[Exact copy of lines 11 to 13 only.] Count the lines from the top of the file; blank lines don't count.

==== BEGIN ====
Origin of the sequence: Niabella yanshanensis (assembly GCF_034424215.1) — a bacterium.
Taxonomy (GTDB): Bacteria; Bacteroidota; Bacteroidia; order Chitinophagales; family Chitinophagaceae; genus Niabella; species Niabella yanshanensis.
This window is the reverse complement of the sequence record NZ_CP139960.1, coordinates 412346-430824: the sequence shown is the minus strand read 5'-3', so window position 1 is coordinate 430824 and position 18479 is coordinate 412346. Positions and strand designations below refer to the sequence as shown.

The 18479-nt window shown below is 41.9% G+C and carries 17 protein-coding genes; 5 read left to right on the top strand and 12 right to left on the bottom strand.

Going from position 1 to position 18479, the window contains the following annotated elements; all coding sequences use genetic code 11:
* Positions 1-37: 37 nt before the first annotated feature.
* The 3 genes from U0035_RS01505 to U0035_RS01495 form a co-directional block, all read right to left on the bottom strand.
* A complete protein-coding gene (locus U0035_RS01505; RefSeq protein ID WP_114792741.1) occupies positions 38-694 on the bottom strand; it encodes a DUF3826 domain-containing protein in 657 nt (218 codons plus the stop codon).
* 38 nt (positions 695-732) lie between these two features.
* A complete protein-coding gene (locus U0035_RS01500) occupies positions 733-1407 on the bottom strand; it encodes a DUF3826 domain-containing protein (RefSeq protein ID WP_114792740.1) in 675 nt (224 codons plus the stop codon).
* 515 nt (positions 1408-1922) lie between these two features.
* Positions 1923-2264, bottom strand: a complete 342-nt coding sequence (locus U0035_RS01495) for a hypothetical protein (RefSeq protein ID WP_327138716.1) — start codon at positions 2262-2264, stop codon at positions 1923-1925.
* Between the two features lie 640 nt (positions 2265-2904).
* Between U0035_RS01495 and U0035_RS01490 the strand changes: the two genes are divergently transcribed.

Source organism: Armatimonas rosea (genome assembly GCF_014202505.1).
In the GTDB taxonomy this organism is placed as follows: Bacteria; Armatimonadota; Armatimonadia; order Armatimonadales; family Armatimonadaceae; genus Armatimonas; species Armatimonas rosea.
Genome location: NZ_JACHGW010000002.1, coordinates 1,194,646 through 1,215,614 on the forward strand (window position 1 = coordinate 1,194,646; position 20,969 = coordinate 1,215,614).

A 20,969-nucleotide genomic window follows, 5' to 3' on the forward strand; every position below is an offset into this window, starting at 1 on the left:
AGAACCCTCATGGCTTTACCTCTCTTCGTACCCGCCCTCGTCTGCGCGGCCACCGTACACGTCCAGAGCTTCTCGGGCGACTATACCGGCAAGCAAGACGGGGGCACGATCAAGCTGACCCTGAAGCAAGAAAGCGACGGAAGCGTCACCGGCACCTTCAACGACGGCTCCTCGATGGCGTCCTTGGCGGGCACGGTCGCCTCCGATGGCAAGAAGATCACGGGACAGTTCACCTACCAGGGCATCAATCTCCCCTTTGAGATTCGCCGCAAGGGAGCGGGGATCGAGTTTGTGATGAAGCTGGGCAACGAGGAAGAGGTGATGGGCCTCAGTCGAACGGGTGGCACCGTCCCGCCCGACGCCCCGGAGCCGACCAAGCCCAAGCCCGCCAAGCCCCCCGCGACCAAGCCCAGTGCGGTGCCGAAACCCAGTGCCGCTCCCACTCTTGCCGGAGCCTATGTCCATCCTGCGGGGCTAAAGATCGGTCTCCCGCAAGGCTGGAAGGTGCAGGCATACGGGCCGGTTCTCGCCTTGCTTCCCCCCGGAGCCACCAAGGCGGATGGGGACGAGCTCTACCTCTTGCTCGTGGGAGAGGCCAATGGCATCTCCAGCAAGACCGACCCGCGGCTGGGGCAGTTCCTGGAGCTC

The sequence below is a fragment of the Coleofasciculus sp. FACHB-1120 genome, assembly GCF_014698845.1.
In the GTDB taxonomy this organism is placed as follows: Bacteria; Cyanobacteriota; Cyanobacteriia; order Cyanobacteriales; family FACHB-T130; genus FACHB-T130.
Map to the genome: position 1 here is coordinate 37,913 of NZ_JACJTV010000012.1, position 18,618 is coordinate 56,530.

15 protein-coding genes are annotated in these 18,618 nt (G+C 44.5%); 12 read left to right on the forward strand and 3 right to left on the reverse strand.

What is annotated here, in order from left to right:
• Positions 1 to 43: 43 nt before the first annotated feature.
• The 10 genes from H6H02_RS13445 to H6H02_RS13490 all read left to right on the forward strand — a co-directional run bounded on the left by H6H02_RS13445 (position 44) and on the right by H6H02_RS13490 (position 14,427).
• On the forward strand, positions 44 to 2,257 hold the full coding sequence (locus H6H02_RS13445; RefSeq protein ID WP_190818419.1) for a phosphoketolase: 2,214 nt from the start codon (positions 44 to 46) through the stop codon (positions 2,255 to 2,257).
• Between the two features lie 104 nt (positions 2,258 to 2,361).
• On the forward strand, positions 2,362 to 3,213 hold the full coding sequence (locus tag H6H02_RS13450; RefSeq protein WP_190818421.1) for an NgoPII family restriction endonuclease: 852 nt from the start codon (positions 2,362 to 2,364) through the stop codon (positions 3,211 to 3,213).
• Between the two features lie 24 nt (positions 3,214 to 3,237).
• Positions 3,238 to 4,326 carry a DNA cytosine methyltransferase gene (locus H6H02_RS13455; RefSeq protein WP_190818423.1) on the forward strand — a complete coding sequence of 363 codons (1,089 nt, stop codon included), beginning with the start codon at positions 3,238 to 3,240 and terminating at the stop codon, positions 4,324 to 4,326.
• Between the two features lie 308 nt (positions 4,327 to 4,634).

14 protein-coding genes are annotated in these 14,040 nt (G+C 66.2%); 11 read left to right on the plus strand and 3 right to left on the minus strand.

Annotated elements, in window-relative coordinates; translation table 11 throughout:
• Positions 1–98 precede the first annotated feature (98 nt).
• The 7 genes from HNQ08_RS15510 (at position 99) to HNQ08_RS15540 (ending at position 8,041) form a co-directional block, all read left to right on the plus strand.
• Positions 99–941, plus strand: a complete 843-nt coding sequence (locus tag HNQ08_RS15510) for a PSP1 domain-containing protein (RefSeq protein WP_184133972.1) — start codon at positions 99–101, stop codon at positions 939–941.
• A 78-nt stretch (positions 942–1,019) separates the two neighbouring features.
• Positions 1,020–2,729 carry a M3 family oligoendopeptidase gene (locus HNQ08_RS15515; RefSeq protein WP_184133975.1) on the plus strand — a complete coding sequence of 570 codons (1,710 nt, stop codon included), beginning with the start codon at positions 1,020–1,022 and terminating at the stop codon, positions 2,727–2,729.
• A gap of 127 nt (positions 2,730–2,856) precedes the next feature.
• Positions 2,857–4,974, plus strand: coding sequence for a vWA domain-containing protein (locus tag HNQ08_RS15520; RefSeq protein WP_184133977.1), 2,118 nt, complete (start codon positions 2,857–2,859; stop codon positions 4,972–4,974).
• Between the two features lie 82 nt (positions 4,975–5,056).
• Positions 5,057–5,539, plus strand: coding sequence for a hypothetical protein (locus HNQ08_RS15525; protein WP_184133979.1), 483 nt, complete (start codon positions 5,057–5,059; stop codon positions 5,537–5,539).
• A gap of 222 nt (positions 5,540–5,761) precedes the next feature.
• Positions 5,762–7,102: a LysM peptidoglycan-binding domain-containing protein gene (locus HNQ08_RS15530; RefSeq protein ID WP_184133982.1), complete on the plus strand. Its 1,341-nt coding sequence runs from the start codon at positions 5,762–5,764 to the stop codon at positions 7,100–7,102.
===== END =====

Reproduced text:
* 515 nt (positions 1408-1922) lie between these two features.
* Positions 1923-2264, bottom strand: a complete 342-nt coding sequence (locus U0035_RS01495) for a hypothetical protein (RefSeq protein ID WP_327138716.1) — start codon at positions 2262-2264, stop codon at positions 1923-1925.
* Between the two features lie 640 nt (positions 2265-2904).